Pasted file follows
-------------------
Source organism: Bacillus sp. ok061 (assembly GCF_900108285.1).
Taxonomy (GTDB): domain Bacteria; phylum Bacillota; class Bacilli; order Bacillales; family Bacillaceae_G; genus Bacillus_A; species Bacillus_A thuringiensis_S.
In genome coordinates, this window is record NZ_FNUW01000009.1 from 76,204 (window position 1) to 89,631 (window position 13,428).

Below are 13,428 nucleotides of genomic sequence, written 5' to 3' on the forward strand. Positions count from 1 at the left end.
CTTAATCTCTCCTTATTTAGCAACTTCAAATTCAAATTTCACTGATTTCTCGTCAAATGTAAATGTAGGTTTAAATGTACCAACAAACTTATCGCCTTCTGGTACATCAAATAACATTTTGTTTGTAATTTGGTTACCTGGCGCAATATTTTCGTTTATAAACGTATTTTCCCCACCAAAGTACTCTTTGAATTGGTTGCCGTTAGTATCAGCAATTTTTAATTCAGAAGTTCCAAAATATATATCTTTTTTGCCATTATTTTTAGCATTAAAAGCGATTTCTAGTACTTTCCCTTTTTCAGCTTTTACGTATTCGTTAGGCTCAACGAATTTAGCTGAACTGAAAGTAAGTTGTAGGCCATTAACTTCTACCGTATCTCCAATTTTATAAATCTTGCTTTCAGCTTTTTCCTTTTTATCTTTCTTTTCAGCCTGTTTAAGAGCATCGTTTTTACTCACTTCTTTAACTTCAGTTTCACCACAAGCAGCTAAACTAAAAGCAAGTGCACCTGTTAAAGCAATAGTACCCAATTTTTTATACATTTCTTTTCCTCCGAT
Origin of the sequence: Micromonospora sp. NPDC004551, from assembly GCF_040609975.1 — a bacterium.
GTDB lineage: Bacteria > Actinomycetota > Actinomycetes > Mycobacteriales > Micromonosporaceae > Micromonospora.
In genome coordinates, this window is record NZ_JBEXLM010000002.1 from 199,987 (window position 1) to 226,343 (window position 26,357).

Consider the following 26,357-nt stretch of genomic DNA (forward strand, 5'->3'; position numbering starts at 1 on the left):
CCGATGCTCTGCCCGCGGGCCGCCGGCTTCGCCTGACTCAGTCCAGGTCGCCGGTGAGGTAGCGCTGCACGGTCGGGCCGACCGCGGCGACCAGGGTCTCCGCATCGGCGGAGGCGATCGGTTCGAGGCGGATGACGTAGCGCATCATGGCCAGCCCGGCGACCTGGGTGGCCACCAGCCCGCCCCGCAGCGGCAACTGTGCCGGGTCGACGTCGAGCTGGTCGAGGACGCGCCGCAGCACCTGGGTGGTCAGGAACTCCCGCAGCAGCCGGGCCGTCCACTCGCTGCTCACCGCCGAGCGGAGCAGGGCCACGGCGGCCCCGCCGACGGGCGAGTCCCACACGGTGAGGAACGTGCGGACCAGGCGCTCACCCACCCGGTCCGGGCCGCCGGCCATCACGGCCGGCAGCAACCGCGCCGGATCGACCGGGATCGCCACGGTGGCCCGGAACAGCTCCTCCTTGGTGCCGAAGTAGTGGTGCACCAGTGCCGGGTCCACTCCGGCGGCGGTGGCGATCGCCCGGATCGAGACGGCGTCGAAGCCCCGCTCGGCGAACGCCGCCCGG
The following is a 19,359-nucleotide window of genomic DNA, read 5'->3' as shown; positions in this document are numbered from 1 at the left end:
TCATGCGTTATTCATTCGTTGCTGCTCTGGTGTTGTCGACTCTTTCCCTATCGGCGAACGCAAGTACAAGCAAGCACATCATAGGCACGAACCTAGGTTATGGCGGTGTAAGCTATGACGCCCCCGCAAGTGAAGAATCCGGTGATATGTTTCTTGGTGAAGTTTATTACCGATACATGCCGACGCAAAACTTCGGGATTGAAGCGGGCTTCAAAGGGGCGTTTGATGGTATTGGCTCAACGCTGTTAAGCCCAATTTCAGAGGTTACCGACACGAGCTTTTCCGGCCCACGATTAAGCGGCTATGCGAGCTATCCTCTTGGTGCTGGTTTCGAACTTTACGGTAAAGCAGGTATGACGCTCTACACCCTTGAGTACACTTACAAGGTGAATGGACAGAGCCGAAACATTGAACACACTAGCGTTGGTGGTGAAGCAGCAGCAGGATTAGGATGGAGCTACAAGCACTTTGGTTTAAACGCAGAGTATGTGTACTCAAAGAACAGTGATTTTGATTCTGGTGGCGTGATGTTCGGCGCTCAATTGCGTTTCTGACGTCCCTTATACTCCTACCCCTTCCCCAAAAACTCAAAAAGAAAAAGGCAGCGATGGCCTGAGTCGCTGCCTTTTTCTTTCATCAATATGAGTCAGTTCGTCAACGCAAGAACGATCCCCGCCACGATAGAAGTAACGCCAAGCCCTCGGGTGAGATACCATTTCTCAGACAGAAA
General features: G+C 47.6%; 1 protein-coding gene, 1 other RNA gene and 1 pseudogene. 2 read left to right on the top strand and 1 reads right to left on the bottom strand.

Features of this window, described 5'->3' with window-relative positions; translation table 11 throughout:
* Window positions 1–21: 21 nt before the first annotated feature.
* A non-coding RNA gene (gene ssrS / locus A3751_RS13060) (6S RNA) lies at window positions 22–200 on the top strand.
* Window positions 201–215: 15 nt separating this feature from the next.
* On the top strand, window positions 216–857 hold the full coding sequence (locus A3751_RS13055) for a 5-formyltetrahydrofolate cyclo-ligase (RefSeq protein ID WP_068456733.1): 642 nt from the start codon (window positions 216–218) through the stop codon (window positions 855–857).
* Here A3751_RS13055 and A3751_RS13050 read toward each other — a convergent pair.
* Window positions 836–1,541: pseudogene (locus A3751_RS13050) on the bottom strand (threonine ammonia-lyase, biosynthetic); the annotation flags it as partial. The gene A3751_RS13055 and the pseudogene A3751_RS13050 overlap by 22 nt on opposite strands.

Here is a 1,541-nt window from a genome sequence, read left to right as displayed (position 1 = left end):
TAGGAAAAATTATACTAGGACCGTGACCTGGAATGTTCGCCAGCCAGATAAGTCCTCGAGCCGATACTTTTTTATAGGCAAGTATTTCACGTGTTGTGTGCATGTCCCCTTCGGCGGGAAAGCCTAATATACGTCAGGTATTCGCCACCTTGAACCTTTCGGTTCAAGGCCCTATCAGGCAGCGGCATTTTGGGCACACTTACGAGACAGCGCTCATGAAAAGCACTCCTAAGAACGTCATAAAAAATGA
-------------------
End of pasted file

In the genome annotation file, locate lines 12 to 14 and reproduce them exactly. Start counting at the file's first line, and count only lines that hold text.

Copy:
TCATGCGTTATTCATTCGTTGCTGCTCTGGTGTTGTCGACTCTTTCCCTATCGGCGAACGCAAGTACAAGCAAGCACATCATAGGCACGAACCTAGGTTATGGCGGTGTAAGCTATGACGCCCCCGCAAGTGAAGAATCCGGTGATATGTTTCTTGGTGAAGTTTATTACCGATACATGCCGACGCAAAACTTCGGGATTGAAGCGGGCTTCAAAGGGGCGTTTGATGGTATTGGCTCAACGCTGTTAAGCCCAATTTCAGAGGTTACCGACACGAGCTTTTCCGGCCCACGATTAAGCGGCTATGCGAGCTATCCTCTTGGTGCTGGTTTCGAACTTTACGGTAAAGCAGGTATGACGCTCTACACCCTTGAGTACACTTACAAGGTGAATGGACAGAGCCGAAACATTGAACACACTAGCGTTGGTGGTGAAGCAGCAGCAGGATTAGGATGGAGCTACAAGCACTTTGGTTTAAACGCAGAGTATGTGTACTCAAAGAACAGTGATTTTGATTCTGGTGGCGTGATGTTCGGCGCTCAATTGCGTTTCTGACGTCCCTTATACTCCTACCCCTTCCCCAAAAACTCAAAAAGAAAAAGGCAGCGATGGCCTGAGTCGCTGCCTTTTTCTTTCATCAATATGAGTCAGTTCGTCAACGCAAGAACGATCCCCGCCACGATAGAAGTAACGCCAAGCCCTCGGGTGAGATACCATTTCTCAGACAGAAA
General features: G+C 47.6%; 1 protein-coding gene, 1 other RNA gene and 1 pseudogene. 2 read left to right on the top strand and 1 reads right to left on the bottom strand.

Features of this window, described 5'->3' with window-relative positions; translation table 11 throughout: